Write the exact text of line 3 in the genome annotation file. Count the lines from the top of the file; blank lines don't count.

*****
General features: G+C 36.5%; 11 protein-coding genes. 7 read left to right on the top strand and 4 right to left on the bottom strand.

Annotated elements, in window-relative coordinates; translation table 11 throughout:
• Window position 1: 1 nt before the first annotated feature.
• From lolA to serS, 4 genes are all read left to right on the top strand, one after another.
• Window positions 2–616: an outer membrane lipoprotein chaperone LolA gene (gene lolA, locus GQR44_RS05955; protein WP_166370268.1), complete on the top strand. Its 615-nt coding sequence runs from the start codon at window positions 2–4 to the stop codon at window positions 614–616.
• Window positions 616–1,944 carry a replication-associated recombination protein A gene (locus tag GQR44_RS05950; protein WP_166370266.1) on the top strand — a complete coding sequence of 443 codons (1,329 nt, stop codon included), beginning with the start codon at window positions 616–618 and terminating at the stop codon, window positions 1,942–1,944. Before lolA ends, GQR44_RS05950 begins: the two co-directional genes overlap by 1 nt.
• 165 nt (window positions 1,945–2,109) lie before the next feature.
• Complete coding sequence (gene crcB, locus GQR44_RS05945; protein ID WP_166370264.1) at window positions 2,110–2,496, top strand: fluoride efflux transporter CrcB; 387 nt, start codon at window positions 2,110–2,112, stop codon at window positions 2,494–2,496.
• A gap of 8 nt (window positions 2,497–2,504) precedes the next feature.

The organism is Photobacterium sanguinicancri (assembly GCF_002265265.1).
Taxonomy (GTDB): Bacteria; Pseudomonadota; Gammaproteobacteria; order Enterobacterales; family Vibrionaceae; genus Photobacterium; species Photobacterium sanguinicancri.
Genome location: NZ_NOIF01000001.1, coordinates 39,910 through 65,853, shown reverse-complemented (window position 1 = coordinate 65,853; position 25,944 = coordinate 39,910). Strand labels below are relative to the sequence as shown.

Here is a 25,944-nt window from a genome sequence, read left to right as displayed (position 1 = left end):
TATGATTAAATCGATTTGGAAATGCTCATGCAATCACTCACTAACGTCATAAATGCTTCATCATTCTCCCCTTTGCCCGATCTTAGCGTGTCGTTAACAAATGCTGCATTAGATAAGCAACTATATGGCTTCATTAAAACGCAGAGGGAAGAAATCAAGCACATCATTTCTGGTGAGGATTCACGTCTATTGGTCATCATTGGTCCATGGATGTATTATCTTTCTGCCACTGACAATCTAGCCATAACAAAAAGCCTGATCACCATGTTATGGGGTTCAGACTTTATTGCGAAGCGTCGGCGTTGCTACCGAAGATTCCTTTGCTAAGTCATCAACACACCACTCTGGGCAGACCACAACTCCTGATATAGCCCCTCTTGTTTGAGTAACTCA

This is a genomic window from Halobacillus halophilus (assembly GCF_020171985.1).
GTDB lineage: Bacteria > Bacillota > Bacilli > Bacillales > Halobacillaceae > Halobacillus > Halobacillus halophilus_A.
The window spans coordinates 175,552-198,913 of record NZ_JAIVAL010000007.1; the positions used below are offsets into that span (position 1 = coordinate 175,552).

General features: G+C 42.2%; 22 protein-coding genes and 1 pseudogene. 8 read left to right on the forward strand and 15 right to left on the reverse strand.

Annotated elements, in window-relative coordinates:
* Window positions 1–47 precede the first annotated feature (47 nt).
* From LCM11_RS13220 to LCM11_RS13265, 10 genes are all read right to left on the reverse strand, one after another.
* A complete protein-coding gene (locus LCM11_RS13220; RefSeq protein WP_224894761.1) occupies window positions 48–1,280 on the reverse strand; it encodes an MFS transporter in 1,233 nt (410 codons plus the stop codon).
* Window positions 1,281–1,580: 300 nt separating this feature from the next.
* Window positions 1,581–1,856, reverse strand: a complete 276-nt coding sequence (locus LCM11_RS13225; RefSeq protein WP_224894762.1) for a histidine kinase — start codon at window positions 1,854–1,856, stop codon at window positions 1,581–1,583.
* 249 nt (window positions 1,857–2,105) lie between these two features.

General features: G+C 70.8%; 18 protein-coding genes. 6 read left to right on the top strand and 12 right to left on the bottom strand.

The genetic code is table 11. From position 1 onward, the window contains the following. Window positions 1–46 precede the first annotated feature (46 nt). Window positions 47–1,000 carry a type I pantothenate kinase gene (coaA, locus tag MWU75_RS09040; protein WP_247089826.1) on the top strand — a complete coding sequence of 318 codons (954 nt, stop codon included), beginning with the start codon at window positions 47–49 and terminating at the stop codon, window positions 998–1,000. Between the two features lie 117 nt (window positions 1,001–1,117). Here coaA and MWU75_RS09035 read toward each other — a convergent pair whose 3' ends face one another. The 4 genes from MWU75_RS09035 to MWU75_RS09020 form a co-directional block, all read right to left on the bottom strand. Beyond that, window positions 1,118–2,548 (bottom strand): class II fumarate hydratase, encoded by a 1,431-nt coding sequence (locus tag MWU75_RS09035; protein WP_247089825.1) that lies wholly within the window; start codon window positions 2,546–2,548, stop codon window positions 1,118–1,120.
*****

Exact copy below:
• Window position 1: 1 nt before the first annotated feature.